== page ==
Second in a series of thoughts regarding the intersection of faith and reason in university life.
The expression of a faith perspective is critical to moral and intellectual development of students, yet adherence to one particular view at a public university has been unacceptable for decades and, during the recent past, has culminated in irreligiosity of public higher education.
For two centuries, principles of Protestantism dominated both private and public universities in our nation and included mandatory chapel, Sunday service, and bible studies.
Leadership and accompanying student, parent, and public sentiment deemed the faith lives of students important, and Protestant it was.
Berkeley at its inception in 1870, under the leadership of President Howard Durant, and Michigan under its founding president Henry Philip Tappan directed their institutions away from the protestant pervasiveness in higher education.
Driven by an intellectual perspective, not fashion or political correctness, they recognized the importance of faith and acted correctly. The concern of the day to allow different views, rather than a singular institutional view, was paramount.
Bob Dylan would have said, “For the times, they are a changin’”
However, public universities have abandoned engagement of faith perspectives under a misplaced notion that it is impossible to encourage full moral development without proselytization: a precarious position driven by inept offices of university legal counsel and politically motivated leadership. If not, why has the Supreme Court never found prayer at university commencement unconstitutional?
Not once, not ever.
In primary and secondary schools, such intervention may be correct but in a university, it indicates abject failure to meet purpose.
Universities must encourage people to think critically. A record 100,000 Chinese students came to America to study this year, not for the intellectual protection afforded U.S. students, but the intellectual liberties available to them. Absent freedom, the university becomes a trade school or diploma mill.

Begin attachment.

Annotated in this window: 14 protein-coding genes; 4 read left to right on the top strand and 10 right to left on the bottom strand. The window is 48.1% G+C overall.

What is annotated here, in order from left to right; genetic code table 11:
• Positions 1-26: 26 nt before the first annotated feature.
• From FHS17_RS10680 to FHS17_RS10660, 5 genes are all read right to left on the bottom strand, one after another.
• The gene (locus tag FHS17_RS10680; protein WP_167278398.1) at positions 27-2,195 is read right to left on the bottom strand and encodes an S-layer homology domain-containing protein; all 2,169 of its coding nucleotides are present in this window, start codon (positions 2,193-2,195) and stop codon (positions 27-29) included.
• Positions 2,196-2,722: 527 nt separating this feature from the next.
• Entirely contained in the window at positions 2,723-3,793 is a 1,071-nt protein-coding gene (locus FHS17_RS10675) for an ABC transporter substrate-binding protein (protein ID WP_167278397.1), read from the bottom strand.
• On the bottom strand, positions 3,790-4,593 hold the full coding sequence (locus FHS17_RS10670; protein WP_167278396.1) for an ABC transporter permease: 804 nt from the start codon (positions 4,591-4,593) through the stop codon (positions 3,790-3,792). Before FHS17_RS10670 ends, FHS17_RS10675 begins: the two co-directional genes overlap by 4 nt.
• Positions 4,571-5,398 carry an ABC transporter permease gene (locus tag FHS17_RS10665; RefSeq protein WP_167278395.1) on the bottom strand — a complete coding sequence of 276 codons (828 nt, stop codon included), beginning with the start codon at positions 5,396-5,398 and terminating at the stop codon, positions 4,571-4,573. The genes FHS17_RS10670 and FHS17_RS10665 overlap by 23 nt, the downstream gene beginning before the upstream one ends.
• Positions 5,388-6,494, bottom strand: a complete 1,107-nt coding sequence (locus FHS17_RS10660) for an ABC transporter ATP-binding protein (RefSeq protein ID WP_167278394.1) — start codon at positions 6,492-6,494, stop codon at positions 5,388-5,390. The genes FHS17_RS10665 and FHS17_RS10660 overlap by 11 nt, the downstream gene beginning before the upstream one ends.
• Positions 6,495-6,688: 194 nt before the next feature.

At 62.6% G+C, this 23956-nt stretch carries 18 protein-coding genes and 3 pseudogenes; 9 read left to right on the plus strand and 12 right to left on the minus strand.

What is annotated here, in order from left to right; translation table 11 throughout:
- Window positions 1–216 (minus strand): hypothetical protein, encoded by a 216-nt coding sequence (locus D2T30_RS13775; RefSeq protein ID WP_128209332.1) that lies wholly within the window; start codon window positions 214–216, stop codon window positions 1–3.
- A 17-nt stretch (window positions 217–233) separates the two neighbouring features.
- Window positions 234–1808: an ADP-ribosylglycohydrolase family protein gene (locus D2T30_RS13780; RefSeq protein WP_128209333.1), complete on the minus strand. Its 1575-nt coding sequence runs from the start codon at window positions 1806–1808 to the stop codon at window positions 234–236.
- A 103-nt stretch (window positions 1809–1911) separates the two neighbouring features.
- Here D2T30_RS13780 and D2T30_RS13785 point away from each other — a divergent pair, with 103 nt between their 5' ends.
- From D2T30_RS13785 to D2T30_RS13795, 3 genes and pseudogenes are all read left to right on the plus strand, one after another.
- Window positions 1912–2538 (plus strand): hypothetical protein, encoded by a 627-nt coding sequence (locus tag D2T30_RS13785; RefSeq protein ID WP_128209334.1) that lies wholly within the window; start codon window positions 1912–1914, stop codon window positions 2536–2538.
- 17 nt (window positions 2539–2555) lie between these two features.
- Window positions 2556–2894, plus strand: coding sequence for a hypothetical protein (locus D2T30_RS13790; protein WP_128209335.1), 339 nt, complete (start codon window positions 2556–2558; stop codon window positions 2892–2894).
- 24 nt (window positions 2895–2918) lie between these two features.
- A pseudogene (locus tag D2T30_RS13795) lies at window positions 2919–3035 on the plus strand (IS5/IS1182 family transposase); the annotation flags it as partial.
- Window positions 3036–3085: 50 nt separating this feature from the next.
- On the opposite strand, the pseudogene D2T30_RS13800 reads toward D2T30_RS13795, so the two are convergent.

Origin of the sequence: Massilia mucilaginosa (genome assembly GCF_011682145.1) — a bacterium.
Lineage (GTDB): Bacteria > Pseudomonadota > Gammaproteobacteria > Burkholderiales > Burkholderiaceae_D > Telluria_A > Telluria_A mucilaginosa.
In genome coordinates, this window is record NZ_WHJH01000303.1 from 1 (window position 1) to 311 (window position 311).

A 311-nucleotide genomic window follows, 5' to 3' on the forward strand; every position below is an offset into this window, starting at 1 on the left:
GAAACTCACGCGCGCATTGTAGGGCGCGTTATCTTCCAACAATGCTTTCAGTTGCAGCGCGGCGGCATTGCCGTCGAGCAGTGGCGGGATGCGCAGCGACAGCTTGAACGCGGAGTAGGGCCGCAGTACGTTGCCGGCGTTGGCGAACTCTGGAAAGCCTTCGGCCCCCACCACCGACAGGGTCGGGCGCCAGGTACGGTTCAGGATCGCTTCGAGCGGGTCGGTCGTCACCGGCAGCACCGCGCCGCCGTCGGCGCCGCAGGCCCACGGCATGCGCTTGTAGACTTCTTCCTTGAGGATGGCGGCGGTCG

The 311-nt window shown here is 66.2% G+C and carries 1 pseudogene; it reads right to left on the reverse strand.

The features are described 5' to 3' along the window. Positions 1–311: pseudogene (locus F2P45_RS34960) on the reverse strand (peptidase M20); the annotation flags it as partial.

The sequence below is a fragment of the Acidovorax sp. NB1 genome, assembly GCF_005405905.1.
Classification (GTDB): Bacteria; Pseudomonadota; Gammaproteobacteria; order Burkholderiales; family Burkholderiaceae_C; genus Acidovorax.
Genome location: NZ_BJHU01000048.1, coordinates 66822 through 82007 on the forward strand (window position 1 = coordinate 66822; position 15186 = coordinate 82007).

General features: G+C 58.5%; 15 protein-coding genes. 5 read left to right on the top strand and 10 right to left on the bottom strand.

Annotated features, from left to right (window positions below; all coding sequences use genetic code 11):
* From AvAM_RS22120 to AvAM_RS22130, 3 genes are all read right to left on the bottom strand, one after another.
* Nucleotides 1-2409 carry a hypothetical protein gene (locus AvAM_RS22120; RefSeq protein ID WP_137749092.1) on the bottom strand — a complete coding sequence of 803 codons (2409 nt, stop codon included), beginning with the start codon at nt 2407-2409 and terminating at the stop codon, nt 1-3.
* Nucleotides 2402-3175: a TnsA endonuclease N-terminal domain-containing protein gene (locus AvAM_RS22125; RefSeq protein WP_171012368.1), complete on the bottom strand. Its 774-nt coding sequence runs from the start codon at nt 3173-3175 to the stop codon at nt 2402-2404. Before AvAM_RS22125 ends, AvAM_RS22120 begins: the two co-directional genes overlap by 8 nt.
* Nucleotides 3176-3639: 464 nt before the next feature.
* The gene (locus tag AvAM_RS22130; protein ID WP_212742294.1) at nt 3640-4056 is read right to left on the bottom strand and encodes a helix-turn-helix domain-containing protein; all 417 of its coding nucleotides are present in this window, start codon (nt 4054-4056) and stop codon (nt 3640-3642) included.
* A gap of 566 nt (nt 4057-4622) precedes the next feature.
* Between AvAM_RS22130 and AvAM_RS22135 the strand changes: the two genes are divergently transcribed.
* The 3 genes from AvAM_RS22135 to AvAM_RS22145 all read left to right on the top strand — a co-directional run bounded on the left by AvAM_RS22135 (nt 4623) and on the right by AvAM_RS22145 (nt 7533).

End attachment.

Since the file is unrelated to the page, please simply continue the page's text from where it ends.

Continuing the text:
The Chinese know this and believe intellectual liberty on U.S. campuses is available, and desirable, for the excellence it promotes.
Faith is at arms’ length from intellectual life: Houses of worship are reticent to wade into the reluctant waters of political correctness for the institutional intransigence demonstrated towards matters of faith.
Houses of worship should muscle up.
Universities have institutionalized agnosticism on one hand, or codified atheism on the other: Both limit intellectual freedom and critical thinking.
The Supreme Court will soon hear the case of the Christian Legal Society vs. Hastings University. The CLS did not receive campus affirmation; membership requires a profession of faith in Jesus Christ and a commitment to abstain from sexual relationships outside of the marriage covenant of a man and a woman. Why should the court need to intervene in the relationship between individual practice of faith and intellectual development?
Houses of faith were a central part of the intellectual community, now however, structural weakness, sense of purpose and fear of offense marginalize their public impact.
Ideas offend people.
Houses of worship, regardless of affilation: Christian, Jewish, Muslim, Buddist, Hindu, to name a few, should be near, and engaged in the intellectual life of students. Houses of faith should accept nothing less than direct involvement with the life of students to aid them in their intellectual, moral and spiritual development.
Leadership in the house of learning and the house of faith should openly encourage their marriage, not as a means to persuade students to believe one way or another, but to admit that faith is part of any endeavor, even science.
Faith affects discovery by design or default.
The university assists people in becoming moral. The mandate for helping people fully develop, can neither be given away, nor accomplished in isolation from specific faith views. People do not become moral by studying comparative ethics, they become knowledgeable.
No university should turn away and say morality is not properly our concern.
It is… by design or default.